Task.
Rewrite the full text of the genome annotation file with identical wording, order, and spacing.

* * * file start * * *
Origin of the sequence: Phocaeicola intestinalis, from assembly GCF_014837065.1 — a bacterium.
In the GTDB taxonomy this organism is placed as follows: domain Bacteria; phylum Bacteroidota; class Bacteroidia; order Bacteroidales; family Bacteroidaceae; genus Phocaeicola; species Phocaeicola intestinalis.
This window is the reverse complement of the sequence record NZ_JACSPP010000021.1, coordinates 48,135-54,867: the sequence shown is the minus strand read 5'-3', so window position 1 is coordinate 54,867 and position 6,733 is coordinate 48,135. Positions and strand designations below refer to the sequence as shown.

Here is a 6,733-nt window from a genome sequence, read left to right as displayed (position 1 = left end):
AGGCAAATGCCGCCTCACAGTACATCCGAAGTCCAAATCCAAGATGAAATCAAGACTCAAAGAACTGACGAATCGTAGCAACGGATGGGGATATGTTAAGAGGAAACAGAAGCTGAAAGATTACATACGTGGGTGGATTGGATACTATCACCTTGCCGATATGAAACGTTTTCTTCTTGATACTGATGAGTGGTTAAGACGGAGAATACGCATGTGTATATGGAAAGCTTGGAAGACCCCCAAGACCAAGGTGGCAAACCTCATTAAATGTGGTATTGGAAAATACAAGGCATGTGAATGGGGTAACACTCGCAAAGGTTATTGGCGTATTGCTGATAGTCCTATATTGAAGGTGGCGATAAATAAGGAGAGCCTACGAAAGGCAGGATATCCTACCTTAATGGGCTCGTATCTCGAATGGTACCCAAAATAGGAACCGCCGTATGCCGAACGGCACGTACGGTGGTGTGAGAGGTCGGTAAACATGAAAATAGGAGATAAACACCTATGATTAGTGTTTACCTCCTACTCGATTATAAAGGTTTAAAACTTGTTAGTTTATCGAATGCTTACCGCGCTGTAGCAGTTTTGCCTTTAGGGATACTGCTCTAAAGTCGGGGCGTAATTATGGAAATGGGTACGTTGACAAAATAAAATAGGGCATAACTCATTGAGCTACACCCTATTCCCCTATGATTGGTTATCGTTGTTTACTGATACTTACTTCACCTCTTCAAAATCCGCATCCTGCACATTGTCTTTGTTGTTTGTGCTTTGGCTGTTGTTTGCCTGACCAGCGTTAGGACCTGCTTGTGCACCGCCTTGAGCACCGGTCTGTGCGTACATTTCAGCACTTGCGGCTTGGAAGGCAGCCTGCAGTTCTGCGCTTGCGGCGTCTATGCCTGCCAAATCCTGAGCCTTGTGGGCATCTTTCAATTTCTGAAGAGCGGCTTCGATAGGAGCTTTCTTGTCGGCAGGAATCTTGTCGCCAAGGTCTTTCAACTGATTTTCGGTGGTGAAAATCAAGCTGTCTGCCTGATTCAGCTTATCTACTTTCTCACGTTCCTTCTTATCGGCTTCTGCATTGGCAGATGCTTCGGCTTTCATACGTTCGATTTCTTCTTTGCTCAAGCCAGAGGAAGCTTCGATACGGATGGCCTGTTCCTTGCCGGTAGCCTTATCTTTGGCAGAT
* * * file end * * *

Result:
Origin of the sequence: Phocaeicola intestinalis, from assembly GCF_014837065.1 — a bacterium.
In the GTDB taxonomy this organism is placed as follows: domain Bacteria; phylum Bacteroidota; class Bacteroidia; order Bacteroidales; family Bacteroidaceae; genus Phocaeicola; species Phocaeicola intestinalis.
This window is the reverse complement of the sequence record NZ_JACSPP010000021.1, coordinates 48,135-54,867: the sequence shown is the minus strand read 5'-3', so window position 1 is coordinate 54,867 and position 6,733 is coordinate 48,135. Positions and strand designations below refer to the sequence as shown.

Here is a 6,733-nt window from a genome sequence, read left to right as displayed (position 1 = left end):
AGGCAAATGCCGCCTCACAGTACATCCGAAGTCCAAATCCAAGATGAAATCAAGACTCAAAGAACTGACGAATCGTAGCAACGGATGGGGATATGTTAAGAGGAAACAGAAGCTGAAAGATTACATACGTGGGTGGATTGGATACTATCACCTTGCCGATATGAAACGTTTTCTTCTTGATACTGATGAGTGGTTAAGACGGAGAATACGCATGTGTATATGGAAAGCTTGGAAGACCCCCAAGACCAAGGTGGCAAACCTCATTAAATGTGGTATTGGAAAATACAAGGCATGTGAATGGGGTAACACTCGCAAAGGTTATTGGCGTATTGCTGATAGTCCTATATTGAAGGTGGCGATAAATAAGGAGAGCCTACGAAAGGCAGGATATCCTACCTTAATGGGCTCGTATCTCGAATGGTACCCAAAATAGGAACCGCCGTATGCCGAACGGCACGTACGGTGGTGTGAGAGGTCGGTAAACATGAAAATAGGAGATAAACACCTATGATTAGTGTTTACCTCCTACTCGATTATAAAGGTTTAAAACTTGTTAGTTTATCGAATGCTTACCGCGCTGTAGCAGTTTTGCCTTTAGGGATACTGCTCTAAAGTCGGGGCGTAATTATGGAAATGGGTACGTTGACAAAATAAAATAGGGCATAACTCATTGAGCTACACCCTATTCCCCTATGATTGGTTATCGTTGTTTACTGATACTTACTTCACCTCTTCAAAATCCGCATCCTGCACATTGTCTTTGTTGTTTGTGCTTTGGCTGTTGTTTGCCTGACCAGCGTTAGGACCTGCTTGTGCACCGCCTTGAGCACCGGTCTGTGCGTACATTTCAGCACTTGCGGCTTGGAAGGCAGCCTGCAGTTCTGCGCTTGCGGCGTCTATGCCTGCCAAATCCTGAGCCTTGTGGGCATCTTTCAATTTCTGAAGAGCGGCTTCGATAGGAGCTTTCTTGTCGGCAGGAATCTTGTCGCCAAGGTCTTTCAACTGATTTTCGGTGGTGAAAATCAAGCTGTCTGCCTGATTCAGCTTATCTACTTTCTCACGTTCCTTCTTATCGGCTTCTGCATTGGCAGATGCTTCGGCTTTCATACGTTCGATTTCTTCTTTGCTCAAGCCAGAGGAAGCTTCGATACGGATGGCCTGTTCCTTGCCGGTAGCCTTATCTTTGGCAGAT